Are independent service providers allowed for things like dog walking or grocery delivery?

You can find more questions in the Assisted Living Federation of America’s Guide to Choosing an Assisted Living Community.

Saving Money on Assisted Living

There are a few ways you can cut down on how much you spend for assisted living.  The first thing you should do is determine whether in-home or facility services is best for your needs and budget.  While a facility might cost more, there are times it could be more cost efficient than in-home care.  For example, if you still make payments on your house, cover all your bills, and do a lot to maintain your home, it could be less expensive to move to a facility.  On the other hand, if your house is paid off and requires minimal maintenance, in-home services could serve you better.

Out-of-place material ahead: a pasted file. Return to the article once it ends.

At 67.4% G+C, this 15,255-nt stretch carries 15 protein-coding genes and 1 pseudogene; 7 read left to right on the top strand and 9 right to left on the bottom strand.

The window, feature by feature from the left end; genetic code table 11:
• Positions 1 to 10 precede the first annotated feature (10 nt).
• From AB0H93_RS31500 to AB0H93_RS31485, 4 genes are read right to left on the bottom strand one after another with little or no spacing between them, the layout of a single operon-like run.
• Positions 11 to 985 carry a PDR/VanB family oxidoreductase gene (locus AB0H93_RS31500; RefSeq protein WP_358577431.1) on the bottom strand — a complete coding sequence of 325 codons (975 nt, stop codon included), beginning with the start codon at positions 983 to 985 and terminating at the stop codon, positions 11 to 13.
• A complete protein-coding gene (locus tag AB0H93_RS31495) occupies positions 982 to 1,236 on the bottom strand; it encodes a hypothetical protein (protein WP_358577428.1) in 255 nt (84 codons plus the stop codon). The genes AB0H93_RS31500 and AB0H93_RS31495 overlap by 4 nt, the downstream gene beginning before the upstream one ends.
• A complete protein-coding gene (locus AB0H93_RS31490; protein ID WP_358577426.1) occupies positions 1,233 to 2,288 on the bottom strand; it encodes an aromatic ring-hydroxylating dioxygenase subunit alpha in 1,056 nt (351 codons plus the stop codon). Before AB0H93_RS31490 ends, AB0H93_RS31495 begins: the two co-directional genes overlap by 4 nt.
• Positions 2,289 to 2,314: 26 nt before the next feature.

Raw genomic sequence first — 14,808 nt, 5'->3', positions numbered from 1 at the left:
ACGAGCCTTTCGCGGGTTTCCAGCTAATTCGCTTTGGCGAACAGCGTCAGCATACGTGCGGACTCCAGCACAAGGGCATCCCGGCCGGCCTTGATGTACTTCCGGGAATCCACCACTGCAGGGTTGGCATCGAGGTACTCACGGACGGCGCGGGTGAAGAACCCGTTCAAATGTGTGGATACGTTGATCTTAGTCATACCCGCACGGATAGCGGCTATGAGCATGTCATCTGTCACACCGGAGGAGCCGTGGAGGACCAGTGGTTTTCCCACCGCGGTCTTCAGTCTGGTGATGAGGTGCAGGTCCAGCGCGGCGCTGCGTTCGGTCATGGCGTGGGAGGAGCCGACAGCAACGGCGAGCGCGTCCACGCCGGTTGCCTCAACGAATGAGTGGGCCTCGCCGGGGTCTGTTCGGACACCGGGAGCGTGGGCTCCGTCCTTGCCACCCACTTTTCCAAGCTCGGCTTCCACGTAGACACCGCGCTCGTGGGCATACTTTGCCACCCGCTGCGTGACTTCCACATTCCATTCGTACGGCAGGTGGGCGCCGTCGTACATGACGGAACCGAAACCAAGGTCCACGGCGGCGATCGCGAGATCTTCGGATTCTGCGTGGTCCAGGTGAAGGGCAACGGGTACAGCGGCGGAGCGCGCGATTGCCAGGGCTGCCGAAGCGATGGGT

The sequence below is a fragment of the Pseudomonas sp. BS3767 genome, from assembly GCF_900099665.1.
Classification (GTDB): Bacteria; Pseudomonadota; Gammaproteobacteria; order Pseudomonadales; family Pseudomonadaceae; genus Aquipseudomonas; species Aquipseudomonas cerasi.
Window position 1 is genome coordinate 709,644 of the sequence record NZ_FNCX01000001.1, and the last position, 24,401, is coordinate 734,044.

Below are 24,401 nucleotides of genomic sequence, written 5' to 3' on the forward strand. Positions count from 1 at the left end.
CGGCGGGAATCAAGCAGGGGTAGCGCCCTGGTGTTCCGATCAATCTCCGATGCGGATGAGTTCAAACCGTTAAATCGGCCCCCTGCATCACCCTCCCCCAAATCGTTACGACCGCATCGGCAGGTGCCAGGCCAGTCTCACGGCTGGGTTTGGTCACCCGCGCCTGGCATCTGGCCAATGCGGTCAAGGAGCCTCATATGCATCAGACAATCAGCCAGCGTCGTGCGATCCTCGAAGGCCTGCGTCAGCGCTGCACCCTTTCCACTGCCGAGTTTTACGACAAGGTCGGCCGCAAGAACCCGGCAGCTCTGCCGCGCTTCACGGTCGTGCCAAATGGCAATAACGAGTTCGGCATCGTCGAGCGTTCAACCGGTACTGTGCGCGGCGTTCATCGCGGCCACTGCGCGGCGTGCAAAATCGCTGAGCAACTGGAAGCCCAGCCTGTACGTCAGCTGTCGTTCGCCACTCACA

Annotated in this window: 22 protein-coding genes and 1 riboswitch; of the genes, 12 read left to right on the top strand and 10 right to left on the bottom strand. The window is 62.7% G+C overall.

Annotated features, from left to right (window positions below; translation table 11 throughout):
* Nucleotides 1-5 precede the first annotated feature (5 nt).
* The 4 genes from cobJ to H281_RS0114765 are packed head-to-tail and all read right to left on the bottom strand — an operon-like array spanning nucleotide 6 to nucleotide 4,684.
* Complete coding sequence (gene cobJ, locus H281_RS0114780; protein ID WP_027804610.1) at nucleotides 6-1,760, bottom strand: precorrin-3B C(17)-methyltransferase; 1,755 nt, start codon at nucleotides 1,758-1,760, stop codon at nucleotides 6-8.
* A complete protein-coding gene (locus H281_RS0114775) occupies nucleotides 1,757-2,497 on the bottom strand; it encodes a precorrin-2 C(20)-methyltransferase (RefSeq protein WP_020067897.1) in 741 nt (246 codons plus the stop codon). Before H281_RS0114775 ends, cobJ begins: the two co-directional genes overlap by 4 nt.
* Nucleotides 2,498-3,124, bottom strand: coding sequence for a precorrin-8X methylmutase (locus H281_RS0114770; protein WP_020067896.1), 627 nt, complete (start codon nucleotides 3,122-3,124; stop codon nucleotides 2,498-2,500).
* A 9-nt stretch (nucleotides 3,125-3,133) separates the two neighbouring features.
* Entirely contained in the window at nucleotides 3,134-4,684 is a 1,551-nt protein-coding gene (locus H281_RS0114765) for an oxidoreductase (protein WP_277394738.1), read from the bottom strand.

For those seniors that decide on a facility, you could consider getting a roommate.  This will cut your costs in half but be aware that not all communities allow roommates.  If your facility does, give the whole thing a trial run before you fully commit.  If both parties are ok with the arrangement, sign an agreement together.

A few facilities, especially nonprofit ones, can operate on a sliding scale.  This option is for seniors with a low income and minimal assets.  The facility will look at all your finances and then come up with a rate that fits your budget so you can pay for your care.  You can ask your facility if they will do this, but it might not always be available.

Paying for Your Care

Medicaid can help low-income seniors pay for in-home or facility care, and VA benefits can help veterans and their widows pay for assisted living services.  If you have long-term care insurance, check your policy because it could include assisted living.  Sometimes the policy will only cover room and board, so be sure to double check before you make a final decision.

You can also sell your house if you are a homeowner and use the funds to pay for your care.  A reverse mortgage is another option, but you need to meet with a HUD-certified counselor to go over all the consequences of using this kind of loan.  

Find assisted living in Jersey City near you.